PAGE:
Of note, the traction problem represented by gravel is similar in many ways to that of hydroplaning. When a tire rolls over loose gravel, the loose bits prevent the tire from interfacing with the fixed substrate underneath -- very much like water does, on pavement. And, very much the same way that tread works to alleviate that problem on roads, knobby tread on off-road tires provides void space for the troublesome material -- rocks instead of water -- to exist in, and allows the tire rubber to reach a surface that is relatively immobile.

By the way, all "grip/traction" is "mechanical".

Originally Posted by PeteHski
Car tyres are so much wider and are driven at much higher speeds, so tread patterns are required and effective in preventing hydroplaning at normal highway speeds.
Again, this demonstrates a poor understanding of the physics involved. Vehicle speed is an important factor, yes, although bicycles powered by gravity or electricity can reach similar speeds, but the tire width is irrelevant. The key is the pressure of the tire on the ground, which, hopefully, you realize is proportional to the pressure inside the tire.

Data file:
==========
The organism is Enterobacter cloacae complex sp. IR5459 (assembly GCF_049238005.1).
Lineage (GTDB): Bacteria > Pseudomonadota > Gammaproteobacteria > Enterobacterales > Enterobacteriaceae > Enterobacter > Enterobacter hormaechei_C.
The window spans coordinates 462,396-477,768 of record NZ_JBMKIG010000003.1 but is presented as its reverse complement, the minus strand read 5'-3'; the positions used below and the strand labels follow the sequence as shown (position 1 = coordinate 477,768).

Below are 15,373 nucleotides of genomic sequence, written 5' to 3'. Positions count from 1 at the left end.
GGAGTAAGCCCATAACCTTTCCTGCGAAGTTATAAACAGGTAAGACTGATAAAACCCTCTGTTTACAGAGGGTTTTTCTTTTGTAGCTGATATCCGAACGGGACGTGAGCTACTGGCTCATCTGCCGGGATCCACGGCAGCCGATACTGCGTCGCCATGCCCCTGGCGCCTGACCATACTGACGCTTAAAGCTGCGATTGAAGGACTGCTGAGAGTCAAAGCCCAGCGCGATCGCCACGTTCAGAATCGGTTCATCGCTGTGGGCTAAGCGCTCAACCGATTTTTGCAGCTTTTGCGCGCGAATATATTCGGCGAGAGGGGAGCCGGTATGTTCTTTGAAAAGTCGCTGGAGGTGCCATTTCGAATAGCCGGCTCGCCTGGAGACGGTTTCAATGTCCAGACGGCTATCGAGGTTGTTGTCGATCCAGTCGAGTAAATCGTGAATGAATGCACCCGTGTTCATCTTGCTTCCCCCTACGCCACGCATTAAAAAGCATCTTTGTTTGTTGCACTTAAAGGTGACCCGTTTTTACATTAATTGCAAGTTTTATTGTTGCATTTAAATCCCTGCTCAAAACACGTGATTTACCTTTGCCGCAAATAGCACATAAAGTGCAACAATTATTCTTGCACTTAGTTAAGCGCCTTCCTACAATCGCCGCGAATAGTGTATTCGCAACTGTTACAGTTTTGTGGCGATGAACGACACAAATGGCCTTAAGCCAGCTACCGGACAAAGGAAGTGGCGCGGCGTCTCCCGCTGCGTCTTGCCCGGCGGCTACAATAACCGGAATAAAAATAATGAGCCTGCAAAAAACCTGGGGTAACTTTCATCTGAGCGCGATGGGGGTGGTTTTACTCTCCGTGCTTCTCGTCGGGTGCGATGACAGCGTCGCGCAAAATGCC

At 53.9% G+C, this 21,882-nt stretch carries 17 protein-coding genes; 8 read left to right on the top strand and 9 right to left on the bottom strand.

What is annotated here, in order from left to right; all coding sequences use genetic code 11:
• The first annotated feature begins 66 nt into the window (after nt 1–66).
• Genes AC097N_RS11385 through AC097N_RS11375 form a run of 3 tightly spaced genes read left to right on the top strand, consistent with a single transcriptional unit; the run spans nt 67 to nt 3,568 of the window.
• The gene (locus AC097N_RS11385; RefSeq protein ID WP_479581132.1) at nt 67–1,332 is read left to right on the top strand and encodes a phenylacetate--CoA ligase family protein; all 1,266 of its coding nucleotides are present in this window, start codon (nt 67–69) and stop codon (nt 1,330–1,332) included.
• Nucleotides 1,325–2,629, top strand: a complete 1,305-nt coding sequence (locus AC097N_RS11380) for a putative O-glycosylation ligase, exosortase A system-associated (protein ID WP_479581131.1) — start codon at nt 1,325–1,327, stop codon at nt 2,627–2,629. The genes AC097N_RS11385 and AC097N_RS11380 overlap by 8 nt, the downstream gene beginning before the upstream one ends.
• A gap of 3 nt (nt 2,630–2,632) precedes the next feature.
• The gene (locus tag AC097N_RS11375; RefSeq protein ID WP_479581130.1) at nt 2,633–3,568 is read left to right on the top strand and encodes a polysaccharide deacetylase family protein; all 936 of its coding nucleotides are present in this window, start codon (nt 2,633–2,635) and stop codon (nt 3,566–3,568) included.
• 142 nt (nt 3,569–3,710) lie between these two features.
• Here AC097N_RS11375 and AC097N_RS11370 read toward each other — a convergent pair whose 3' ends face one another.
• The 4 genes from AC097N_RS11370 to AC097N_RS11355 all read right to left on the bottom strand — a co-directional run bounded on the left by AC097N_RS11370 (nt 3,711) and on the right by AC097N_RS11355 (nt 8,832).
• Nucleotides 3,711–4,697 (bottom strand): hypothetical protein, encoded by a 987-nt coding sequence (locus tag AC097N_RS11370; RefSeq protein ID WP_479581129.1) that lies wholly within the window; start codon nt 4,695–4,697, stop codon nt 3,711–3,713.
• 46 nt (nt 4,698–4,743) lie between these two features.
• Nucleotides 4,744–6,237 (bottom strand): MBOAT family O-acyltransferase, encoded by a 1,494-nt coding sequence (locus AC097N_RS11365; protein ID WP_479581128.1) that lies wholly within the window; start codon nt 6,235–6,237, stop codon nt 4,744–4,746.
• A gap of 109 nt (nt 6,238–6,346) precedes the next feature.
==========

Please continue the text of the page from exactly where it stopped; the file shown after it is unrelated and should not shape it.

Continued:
Originally Posted by PeteHski
Again by hydroplaning we mean the tyre riding completely on top of a wedge of water under the contact patch. Not merely reduced friction due to water lubrication and cooling.
Again, there is no "lubrication", and water is not necessarily a coolant. If we typically slathered glue all over our tires before each trip, and relied on it for adhesion to the road, you would have a point -- but we do not.

Originally Posted by PeteHski
I’ll leave you to pick that apart in your usual style, but you won’t be able to bs me...
You are going to want to study the relevant physics in far more depth before engaging in that braggadocio.